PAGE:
A Brand Plucked From The Fire

Author: Julia A. J. Foote
Publisher: Palala Press
ISBN: 1355074533
Size: 14.46 MB
Format: PDF
View: 74

This work has been selected by scholars as being culturally important, and is part of the knowledge base of civilization as we know it. This work was reproduced from the original artifact, and remains as true to the original work as possible. Therefore, you will see the original copyright references, library stamps (as most of these works have been housed in our most important libraries around the world), and other notations in the work.This work is in the public domain in the United States of America, and possibly other nations. Within the United States, you may freely copy and distribute this work, as no entity (individual or corporate) has a copyright on the body of the work.As a reproduction of a historical artifact, this work may contain missing or blurred pages, poor pictures, errant marks, etc. Scholars believe, and we concur, that this work is important enough to be preserved, reproduced, and made generally available to the public. We appreciate your support of the preservation process, and thank you for being an important part of keeping this knowledge alive and relevant.

Plucked

Author: Rebecca M. Herzig
Publisher: NYU Press
ISBN: 9781479852819
Size: 10.42 MB
Format: PDF, Kindle
View: 85

From the clamshell razors and homemade lye depilatories used in colonial America to the diode lasers and prescription pharmaceuticals available today, Americans have used a staggering array of tools to remove hair deemed unsightly, unnatural, or excessive. This is true especially for women and girls; conservative estimates indicate that 99% of American women have tried hair removal, and at least 85% regularly remove hair from their faces, armpits, legs, and bikini lines on a regular basis. How and when does hair become a problem—what makes some growth “excessive”? Who or what separates the necessary from the superfluous? In Plucked, Rebecca Herzig shows how, over time, dominant American beliefs about visible hair changed: where once elective hair removal was considered a “mutilation” practiced primarily by “savage” men, by the turn of the twentieth century, hair-free faces and limbs were expected for women. Visible hair growth—particularly on young, white women—came to be perceived as a sign of political extremism, sexual deviance, or mental illness. By the turn of the twenty-first century, more and more Americans were waxing, threading, shaving, or lasering themselves smooth. Herzig’s extraordinary account also reveals some of the collateral damages of the intensifying pursuit of hair-free skin. Moving beyond the experiences of particular patients or clients, Herzig describes the surprising histories of race, science, industry, and medicine behind today's hair-removing tools. Plucked is an unsettling, gripping, and original tale of the lengths to which Americans will go to remove hair.

Plucked Shaved And Braided

Author: Daniela Turudich
Publisher:
ISBN: 193006408X
Size: 14.46 MB
Format: PDF, Mobi
View: 73

With over 100 historical bath, beauty, and cosmetic recipes, this hilarious romp through the medieval and Renaissance fashion world describes beauty practices that seem grotesque today: plucking eyebrows and eyelashes out, shaving foreheads, and dying hair blue. This collection of useful recipes and bizarre beauty practices offers a practical yet humorous look at the daily life of men and women of all classes in medieval and Renaissance Europe. From step-by-step instructions for period head-dresses and hairstyles to odd grooming and hygiene practices, the intimate details of this resource bring the people of these periods to life.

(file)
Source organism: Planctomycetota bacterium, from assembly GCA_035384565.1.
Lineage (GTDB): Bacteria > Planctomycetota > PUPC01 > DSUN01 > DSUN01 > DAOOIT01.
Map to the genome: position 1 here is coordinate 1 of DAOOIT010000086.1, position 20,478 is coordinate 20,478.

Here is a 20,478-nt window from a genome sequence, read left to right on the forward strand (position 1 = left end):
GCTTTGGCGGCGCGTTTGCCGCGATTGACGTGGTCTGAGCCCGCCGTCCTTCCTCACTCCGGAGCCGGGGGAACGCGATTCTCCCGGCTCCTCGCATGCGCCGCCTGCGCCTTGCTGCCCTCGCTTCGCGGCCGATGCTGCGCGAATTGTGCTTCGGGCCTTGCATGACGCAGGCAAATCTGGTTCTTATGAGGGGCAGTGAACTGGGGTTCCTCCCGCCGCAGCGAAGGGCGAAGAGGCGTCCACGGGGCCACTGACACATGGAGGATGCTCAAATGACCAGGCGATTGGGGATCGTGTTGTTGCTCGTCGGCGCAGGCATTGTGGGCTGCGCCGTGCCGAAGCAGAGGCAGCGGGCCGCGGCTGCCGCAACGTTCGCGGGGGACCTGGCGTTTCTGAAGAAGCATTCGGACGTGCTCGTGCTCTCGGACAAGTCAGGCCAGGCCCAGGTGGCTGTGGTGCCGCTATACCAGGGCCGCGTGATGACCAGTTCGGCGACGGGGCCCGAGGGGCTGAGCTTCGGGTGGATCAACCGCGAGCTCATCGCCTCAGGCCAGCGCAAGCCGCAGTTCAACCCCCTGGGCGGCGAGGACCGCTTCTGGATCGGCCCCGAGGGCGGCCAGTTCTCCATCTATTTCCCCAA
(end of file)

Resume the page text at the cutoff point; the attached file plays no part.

Dawn Blossoms Plucked At Dusk

Author: Lu Xun
Publisher: Simon and Schuster
ISBN: 9781476774732
Size: 13.27 MB
Format: PDF
View: 25

A collection of essays by Lu Xun, one of the most influential figures of modern Chinese literature. In this classic and beautiful collection, Lu Xun recounts the stories of his childhood and youth in Shaoxing, China. A revolutionary thinker and writer, and one of the architects of the May 4th Movement, his stories reveal the beauty, joy, and struggle of life in early twentieth-century China.

Plucked

Author: Rebecca M. Herzig
Publisher: NYU Press
ISBN: 9781479852819
Size: 20.66 MB
Format: PDF, Kindle
View: 85

From the clamshell razors and homemade lye depilatories used in colonial America to the diode lasers and prescription pharmaceuticals available today, Americans have used a staggering array of tools to remove hair deemed unsightly, unnatural, or excessive. This is true especially for women and girls; conservative estimates indicate that 99% of American women have tried hair removal, and at least 85% regularly remove hair from their faces, armpits, legs, and bikini lines on a regular basis. How and when does hair become a problem—what makes some growth “excessive”? Who or what separates the necessary from the superfluous? In Plucked, Rebecca Herzig shows how, over time, dominant American beliefs about visible hair changed: where once elective hair removal was considered a “mutilation” practiced primarily by “savage” men, by the turn of the twentieth century, hair-free faces and limbs were expected for women. Visible hair growth—particularly on young, white women—came to be perceived as a sign of political extremism, sexual deviance, or mental illness. By the turn of the twenty-first century, more and more Americans were waxing, threading, shaving, or lasering themselves smooth. Herzig’s extraordinary account also reveals some of the collateral damages of the intensifying pursuit of hair-free skin. Moving beyond the experiences of particular patients or clients, Herzig describes the surprising histories of race, science, industry, and medicine behind today's hair-removing tools. Plucked is an unsettling, gripping, and original tale of the lengths to which Americans will go to remove hair.